For example, in 131011 the 1s are in 1st, 3rd, 5th and 6th position, or positions 1, 3, 10 and 11 in quinary. But these numbers run out quickly and the only monautonomatic number in bases 6 and higher is 1. However, there are infinitely long monoautonomatic integer sequences in all bases. For example, in binary this sequence at the Online Encyclopedia of Integer Sequences describes itself using the positions of its 1s:

A167502: 1, 10, 100, 111, 1000, 1001, 1010, 1110, 10001, 10010, 10100, 10110, 10111, 11000, 11010, 11110, 11111, 100010, 100100, 100110, 101001, 101011, 101100, 101110, 110000, 110001, 110010, 110011, 110100, 111000, 111001, 111011, 111101, 11111, …

In base 10, it looks like this:

A167500: 1, 2, 4, 7, 8, 9, 10, 14, 17, 18, 20, 22, 23, 24, 26, 30, 31, 34, 36, 38, 41, 43, 44, 46, 48, 49, 50, 51, 52, 56, 57, 59, 61, 62, 63, 64, 66, 67, 68, 69, 70, 71, 75, 77, 80, 83, 86, 87, 89, 91, 94, 95, 97, 99, 100, 101, 103, 104, 107, 109, 110, 111, 113, 114, 119, 120, 124, … (see A287515 for a similar sequence using 0s)

In any base, you can find some sequence of integers describing the positions of any of the digits in that base – for example, the 1s or the 7s. But the numbers in the sequence get very large very quickly in higher bases. For example, here are some opening sequences for the digits 0 to 9 in base 10:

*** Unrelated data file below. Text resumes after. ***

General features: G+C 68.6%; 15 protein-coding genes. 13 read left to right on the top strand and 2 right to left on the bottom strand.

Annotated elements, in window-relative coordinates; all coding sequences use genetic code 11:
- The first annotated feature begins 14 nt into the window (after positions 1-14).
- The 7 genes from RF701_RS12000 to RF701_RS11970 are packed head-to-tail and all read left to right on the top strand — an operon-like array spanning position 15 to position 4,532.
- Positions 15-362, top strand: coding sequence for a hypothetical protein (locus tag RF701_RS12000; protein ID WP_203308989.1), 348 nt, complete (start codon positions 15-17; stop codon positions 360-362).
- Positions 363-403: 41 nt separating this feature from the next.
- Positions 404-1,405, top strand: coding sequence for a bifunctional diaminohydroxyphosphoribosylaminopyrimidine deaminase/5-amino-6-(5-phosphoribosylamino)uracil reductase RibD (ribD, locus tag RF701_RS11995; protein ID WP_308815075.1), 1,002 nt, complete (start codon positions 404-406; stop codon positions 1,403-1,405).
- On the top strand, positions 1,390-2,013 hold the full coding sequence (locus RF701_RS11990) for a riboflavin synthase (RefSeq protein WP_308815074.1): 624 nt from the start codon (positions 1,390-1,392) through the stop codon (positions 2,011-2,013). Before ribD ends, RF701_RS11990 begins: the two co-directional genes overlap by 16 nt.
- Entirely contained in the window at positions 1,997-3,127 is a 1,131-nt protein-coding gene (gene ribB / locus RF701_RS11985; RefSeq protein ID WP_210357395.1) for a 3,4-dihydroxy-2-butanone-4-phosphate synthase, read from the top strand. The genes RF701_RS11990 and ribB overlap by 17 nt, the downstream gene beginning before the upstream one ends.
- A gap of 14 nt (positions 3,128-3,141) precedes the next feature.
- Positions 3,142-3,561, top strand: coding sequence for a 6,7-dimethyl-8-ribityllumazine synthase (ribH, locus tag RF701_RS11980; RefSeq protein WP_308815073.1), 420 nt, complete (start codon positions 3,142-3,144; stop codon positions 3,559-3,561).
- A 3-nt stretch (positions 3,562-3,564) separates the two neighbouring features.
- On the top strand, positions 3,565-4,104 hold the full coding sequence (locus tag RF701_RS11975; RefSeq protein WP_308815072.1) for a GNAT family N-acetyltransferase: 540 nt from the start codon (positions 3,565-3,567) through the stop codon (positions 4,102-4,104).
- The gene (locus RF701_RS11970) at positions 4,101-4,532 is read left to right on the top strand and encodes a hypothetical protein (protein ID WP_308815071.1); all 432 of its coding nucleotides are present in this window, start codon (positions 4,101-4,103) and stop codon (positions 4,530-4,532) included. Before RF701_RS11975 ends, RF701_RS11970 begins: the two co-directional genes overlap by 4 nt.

3, 10, 1111110, … (d=0)
1, 3, 10, 200001, … (d=1)
3, 12, 100000002, … (d=2)
2, 3, 30, 10000000000000000000000003, … (d=3)
2, 4, 14, 1000000004, … (d=4)
2, 5, 105, … (d=5)
2, 6, 1006, … (d=6)
2, 7, 10007, … (d=7)
2, 8, 100008, … (d=8)
2, 9, 1000009, … (d=9)

In the sequence for d=0, the first 0 is in the 3rd position, the second 0 is in the 10th position, and the third 0 is in the 1111110th position. That’s why I’ve haven’t written the next number – it’s 1,111,100 digits long (= 1111110 – 10). But it’s theoretically possible to write the number. In the sequence for d=3, the next number is utterly impossible to write, because it’s 9,999,999,999,999,999,999,999,973 digits long (= 10000000000000000000000003 – 30). In the sequence for d=5, the next number is this:

1000000000000000000000000000000000000000000000000000000000000000000000000000000000000000000000000005 (100 digits long = 105 – 5).

And in fact there are an infinite number of such sequences for any digit in any base – except for d=1 in binary. Why is binary different? Because 1 is the only digit that can start a number in that base. With 0, you can invent a sequence starting like this:

111, 1110, 1111110, …

Or like this:

1111, 11111111110, …

Or like this:

11111, 1111111111111111111111111111110, …

And so on. But with 1, there’s no room for manoeuvre.